Why Trump’s coronavirus illness could become a chaos or a plus

(Yahoo Finance) – President Donald Trump’s stunning disclosure that he’s been infected with COVID-19 has upended an already tumultuous campaign, creating several paths that may alternatively lead to even deeper uncharted territory — or a potential wave of sympathy that boosts his flagging campaign.

On Friday, the White House physician said the president was in “good spirits” after his diagnosis, and was treated with an experimental cocktail from Regeneron Pharmaceuticals (REGN) that hasn’t yet received regulatory approval. He’s also undergoing tests at Walter Reed National Military Medical Center.

Yet analysts are already considering scenarios that include Trump continuing his campaign but curtailing public events — including his next debate with Democratic nominee, former Vice President Joe Biden — or possibly withdrawing from electoral contention altogether should his condition worsen. The former vice president tested negative on Friday.

“Even if Trump remains asymptomatic, he will have to be isolated for an undetermined period of time at a crucial moment for his campaign. Election Day is only 32 days away,” Eurasia Group’s Willis Sparks wrote in a research note on Friday.

“If the president becomes sick and must be replaced as a candidate, the responsibility for replacing him would fall to the 168 members of the Republican National Committee,” Sparks wrote in the research note for the risk analysis firm. That group would have similar weight as the votes at a Republican convention.

The Republican National Committee (RNC) is composed of three members from each of the 50 U.S. states plus six members from U.S. territories. Under RNC rules, each state delegation would cast the same number of votes that it cast at the Republican convention.

However, Eurasia’s Sparks said that for Election Day, the “kicker” is that “millions of ballots have already been mailed to voters with the names Trump and Biden on them.”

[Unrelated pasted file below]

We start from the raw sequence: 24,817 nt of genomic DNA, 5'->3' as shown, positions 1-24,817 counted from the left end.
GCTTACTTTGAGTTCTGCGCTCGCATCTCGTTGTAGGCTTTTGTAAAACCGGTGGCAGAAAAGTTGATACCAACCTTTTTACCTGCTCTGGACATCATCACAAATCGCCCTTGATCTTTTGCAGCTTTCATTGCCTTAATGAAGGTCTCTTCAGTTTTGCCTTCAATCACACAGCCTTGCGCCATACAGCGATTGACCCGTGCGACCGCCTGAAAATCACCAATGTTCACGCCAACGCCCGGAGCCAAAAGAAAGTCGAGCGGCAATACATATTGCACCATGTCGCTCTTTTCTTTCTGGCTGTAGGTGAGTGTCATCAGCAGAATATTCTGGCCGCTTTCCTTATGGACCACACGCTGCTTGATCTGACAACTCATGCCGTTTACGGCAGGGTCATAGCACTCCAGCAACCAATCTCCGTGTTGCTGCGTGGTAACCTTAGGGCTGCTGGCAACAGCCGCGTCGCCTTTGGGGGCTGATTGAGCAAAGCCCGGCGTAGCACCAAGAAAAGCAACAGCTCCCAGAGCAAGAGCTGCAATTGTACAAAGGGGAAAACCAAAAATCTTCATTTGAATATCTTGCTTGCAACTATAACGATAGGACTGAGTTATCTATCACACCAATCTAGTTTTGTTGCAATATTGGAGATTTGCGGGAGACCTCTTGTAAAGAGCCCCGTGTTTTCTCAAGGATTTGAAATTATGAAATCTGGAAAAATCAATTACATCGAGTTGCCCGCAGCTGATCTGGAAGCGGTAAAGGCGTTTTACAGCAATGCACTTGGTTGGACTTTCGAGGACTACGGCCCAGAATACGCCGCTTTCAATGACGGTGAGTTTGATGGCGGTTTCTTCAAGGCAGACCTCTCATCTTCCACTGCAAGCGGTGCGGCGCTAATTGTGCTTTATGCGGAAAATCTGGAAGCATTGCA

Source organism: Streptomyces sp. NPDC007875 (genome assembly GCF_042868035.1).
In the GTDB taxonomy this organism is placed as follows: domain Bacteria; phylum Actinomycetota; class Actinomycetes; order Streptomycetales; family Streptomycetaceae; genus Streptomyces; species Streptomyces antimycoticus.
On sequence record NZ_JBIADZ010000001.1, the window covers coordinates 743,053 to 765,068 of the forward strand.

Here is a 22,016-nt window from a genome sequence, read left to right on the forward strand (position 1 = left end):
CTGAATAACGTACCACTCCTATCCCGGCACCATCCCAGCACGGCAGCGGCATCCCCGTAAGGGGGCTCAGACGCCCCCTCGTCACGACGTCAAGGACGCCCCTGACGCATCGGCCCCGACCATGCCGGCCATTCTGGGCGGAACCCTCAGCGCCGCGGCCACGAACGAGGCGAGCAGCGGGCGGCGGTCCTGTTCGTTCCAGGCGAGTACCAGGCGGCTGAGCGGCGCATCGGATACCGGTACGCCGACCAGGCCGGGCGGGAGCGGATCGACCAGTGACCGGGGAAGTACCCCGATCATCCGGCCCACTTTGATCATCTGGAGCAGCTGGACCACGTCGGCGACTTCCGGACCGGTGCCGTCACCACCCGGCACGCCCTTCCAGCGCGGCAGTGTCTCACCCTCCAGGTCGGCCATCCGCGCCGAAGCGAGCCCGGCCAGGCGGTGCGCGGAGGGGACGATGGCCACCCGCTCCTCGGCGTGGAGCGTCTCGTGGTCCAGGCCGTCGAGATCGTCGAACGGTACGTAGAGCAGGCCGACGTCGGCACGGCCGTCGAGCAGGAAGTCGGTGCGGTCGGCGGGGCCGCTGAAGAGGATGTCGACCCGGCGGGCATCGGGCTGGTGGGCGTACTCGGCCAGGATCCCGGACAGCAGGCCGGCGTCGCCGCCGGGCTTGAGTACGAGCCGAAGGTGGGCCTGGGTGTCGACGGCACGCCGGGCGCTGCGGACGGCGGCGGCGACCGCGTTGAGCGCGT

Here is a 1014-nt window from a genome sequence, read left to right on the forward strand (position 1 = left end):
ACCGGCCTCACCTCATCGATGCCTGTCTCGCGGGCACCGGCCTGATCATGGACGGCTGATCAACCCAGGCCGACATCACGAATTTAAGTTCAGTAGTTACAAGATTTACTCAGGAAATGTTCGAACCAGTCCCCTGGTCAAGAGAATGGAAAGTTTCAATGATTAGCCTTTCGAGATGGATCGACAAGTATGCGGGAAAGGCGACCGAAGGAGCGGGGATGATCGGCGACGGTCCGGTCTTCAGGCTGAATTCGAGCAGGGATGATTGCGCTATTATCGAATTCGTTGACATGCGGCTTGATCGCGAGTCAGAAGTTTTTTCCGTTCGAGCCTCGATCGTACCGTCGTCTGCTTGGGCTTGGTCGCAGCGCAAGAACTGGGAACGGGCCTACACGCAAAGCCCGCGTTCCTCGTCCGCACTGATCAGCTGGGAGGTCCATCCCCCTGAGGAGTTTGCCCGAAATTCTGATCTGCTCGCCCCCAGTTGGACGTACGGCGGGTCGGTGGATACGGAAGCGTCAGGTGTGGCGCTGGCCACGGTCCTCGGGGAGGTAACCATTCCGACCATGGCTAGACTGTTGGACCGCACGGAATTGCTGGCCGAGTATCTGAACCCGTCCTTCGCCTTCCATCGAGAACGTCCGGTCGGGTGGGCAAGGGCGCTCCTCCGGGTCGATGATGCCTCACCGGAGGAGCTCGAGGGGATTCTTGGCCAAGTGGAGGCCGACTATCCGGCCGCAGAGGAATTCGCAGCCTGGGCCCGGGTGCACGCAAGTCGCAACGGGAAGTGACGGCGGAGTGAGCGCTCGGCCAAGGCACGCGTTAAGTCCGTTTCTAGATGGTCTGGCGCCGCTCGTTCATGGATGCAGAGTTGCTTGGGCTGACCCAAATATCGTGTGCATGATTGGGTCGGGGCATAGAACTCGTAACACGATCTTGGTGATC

With the president already casting aspersions on the integrity of the balloting process, “the risk of chaos in the 2020 U.S. presidential election just went way up,” his note warned.

Reagan Part 2?
For weeks, Wall Street has been on edge over the increasingly contentious presidential election. Markets fell on Friday during a volatile session, but closed off their worst levels of the day. Investors are now wrestling with whether Trump’s dilemma is good, bad, or indifferent for a dramatic rally that’s carried stocks off March’s multiyear lows.

Another potential outcome, however unlikely it may seem, is that an embattled president garners a wave of sympathy from a weary public that polls suggest is prepared to oust him next month.

“As long as he recovers, this is good news for Trump’s election odds. It distracts from his first debate performance and gets him at least some sympathy regarding the pandemic,” said Matt Gertken, Geopolitical Strategist at BCA Research, on Friday.

“This also puts the spotlight on Joe Biden’s campaign during the quarantine period. Trump would emerge with a new lease on life in mid-October,” Gertken added.

Indeed, several market watchers drew comparisons between Trump, U.K. Prime Minister Boris Johnson, and Brazilian President Jair Bolsonaro. The leaders of Britain and Brazil both recovered from COVID-19, and are now more popular than before they contracted the disease.

Greg Valliere, AGF Investments Chief U.S. Policy Strategist, said that the president was likely trying to steer the conversation away from COVID-19 in the waning weeks of the campaign — primarily via picking a new Supreme Court Justice after the death of Ruth Bader Ginsburg — before he contracted the virus.

“Now, I think between today and November 3, we’re gonna talk a lot about COVID,” Valliere added. When former President Ronald Reagan was shot in 1981, he handled it “quite well with some humor…and he got a wave of sympathy and good will from the public,” Valliere said. “This could occur also for Trump.”

Given that he’s getting the best medical care available, it’s conceivable that “odds would favor him beating this” even given his advanced age of 74 and other underlying negative factors, according to Valliere.

“If he does beat it with some good humor, it could actually ironically be a plus,” Valliere said.

According to top JPMorgan strategist Marko Kolanovic, a confluence of voter sympathy, turnout at the polls or a possibly “mild” COVID-19 case could help bolster Trump’s flagging electoral fortunes.

Under a less benign scenario, the possibility that Trump experiences a “significant health deterioration” may lower the animosity between Democrats and Republicans.

That would pave the way for “national reconciliation and likely increasing Republicans’ odds in Congress,” Kolanovic added. It also suggests the GOP may even retain control of the Senate, which a growing number of analysts think could be lost in a Democratic wave.

Javier David is an editor for Yahoo Finance.

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